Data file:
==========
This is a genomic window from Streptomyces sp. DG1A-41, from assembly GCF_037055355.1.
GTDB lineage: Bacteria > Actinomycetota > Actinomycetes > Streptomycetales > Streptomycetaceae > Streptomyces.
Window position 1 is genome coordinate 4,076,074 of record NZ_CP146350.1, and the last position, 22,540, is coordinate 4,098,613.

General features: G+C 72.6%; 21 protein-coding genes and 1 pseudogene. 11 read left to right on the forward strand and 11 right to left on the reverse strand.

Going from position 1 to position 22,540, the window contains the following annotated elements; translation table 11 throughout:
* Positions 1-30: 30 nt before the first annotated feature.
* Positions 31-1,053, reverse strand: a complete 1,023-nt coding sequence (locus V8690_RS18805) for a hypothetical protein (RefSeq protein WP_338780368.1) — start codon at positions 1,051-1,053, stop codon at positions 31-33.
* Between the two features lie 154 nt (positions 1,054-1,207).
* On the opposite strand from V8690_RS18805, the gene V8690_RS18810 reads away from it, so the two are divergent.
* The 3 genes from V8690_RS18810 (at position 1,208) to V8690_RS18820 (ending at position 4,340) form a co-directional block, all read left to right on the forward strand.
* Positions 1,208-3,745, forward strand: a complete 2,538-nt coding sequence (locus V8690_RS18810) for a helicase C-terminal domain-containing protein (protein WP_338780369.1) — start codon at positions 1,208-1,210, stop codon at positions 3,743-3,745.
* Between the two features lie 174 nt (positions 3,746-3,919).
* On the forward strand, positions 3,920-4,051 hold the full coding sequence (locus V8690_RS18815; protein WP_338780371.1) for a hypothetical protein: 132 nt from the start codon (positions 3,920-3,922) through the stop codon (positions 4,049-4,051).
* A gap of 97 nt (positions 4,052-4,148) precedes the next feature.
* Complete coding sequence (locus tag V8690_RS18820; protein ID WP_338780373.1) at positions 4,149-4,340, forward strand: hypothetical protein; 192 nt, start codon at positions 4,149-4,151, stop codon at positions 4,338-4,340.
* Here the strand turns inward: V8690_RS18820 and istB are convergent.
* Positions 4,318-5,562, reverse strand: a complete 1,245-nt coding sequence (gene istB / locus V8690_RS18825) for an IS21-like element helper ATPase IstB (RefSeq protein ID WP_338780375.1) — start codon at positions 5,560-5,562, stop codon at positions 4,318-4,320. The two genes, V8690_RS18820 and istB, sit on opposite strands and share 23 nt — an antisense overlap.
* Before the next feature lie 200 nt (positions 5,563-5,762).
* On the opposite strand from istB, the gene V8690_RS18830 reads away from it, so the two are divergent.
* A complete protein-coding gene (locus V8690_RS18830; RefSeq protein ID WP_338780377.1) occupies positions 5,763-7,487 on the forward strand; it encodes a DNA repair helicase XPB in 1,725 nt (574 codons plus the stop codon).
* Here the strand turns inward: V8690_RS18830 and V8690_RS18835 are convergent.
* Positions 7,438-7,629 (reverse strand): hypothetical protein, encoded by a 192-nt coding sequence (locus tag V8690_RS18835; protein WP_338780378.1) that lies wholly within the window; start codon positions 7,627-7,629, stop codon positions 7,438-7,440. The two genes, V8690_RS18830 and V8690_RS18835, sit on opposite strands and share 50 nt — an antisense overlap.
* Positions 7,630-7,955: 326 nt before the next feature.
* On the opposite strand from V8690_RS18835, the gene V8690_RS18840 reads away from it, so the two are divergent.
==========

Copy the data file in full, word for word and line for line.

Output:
This is a genomic window from Streptomyces sp. DG1A-41, from assembly GCF_037055355.1.
GTDB lineage: Bacteria > Actinomycetota > Actinomycetes > Streptomycetales > Streptomycetaceae > Streptomyces.
Window position 1 is genome coordinate 4,076,074 of record NZ_CP146350.1, and the last position, 22,540, is coordinate 4,098,613.

General features: G+C 72.6%; 21 protein-coding genes and 1 pseudogene. 11 read left to right on the forward strand and 11 right to left on the reverse strand.

Going from position 1 to position 22,540, the window contains the following annotated elements; translation table 11 throughout:
* Positions 1-30: 30 nt before the first annotated feature.
* Positions 31-1,053, reverse strand: a complete 1,023-nt coding sequence (locus V8690_RS18805) for a hypothetical protein (RefSeq protein WP_338780368.1) — start codon at positions 1,051-1,053, stop codon at positions 31-33.
* Between the two features lie 154 nt (positions 1,054-1,207).
* On the opposite strand from V8690_RS18805, the gene V8690_RS18810 reads away from it, so the two are divergent.
* The 3 genes from V8690_RS18810 (at position 1,208) to V8690_RS18820 (ending at position 4,340) form a co-directional block, all read left to right on the forward strand.
* Positions 1,208-3,745, forward strand: a complete 2,538-nt coding sequence (locus V8690_RS18810) for a helicase C-terminal domain-containing protein (protein WP_338780369.1) — start codon at positions 1,208-1,210, stop codon at positions 3,743-3,745.
* Between the two features lie 174 nt (positions 3,746-3,919).
* On the forward strand, positions 3,920-4,051 hold the full coding sequence (locus V8690_RS18815; protein WP_338780371.1) for a hypothetical protein: 132 nt from the start codon (positions 3,920-3,922) through the stop codon (positions 4,049-4,051).
* A gap of 97 nt (positions 4,052-4,148) precedes the next feature.
* Complete coding sequence (locus tag V8690_RS18820; protein ID WP_338780373.1) at positions 4,149-4,340, forward strand: hypothetical protein; 192 nt, start codon at positions 4,149-4,151, stop codon at positions 4,338-4,340.
* Here the strand turns inward: V8690_RS18820 and istB are convergent.
* Positions 4,318-5,562, reverse strand: a complete 1,245-nt coding sequence (gene istB / locus V8690_RS18825) for an IS21-like element helper ATPase IstB (RefSeq protein ID WP_338780375.1) — start codon at positions 5,560-5,562, stop codon at positions 4,318-4,320. The two genes, V8690_RS18820 and istB, sit on opposite strands and share 23 nt — an antisense overlap.
* Before the next feature lie 200 nt (positions 5,563-5,762).
* On the opposite strand from istB, the gene V8690_RS18830 reads away from it, so the two are divergent.
* A complete protein-coding gene (locus V8690_RS18830; RefSeq protein ID WP_338780377.1) occupies positions 5,763-7,487 on the forward strand; it encodes a DNA repair helicase XPB in 1,725 nt (574 codons plus the stop codon).
* Here the strand turns inward: V8690_RS18830 and V8690_RS18835 are convergent.
* Positions 7,438-7,629 (reverse strand): hypothetical protein, encoded by a 192-nt coding sequence (locus tag V8690_RS18835; protein WP_338780378.1) that lies wholly within the window; start codon positions 7,627-7,629, stop codon positions 7,438-7,440. The two genes, V8690_RS18830 and V8690_RS18835, sit on opposite strands and share 50 nt — an antisense overlap.
* Positions 7,630-7,955: 326 nt before the next feature.
* On the opposite strand from V8690_RS18835, the gene V8690_RS18840 reads away from it, so the two are divergent.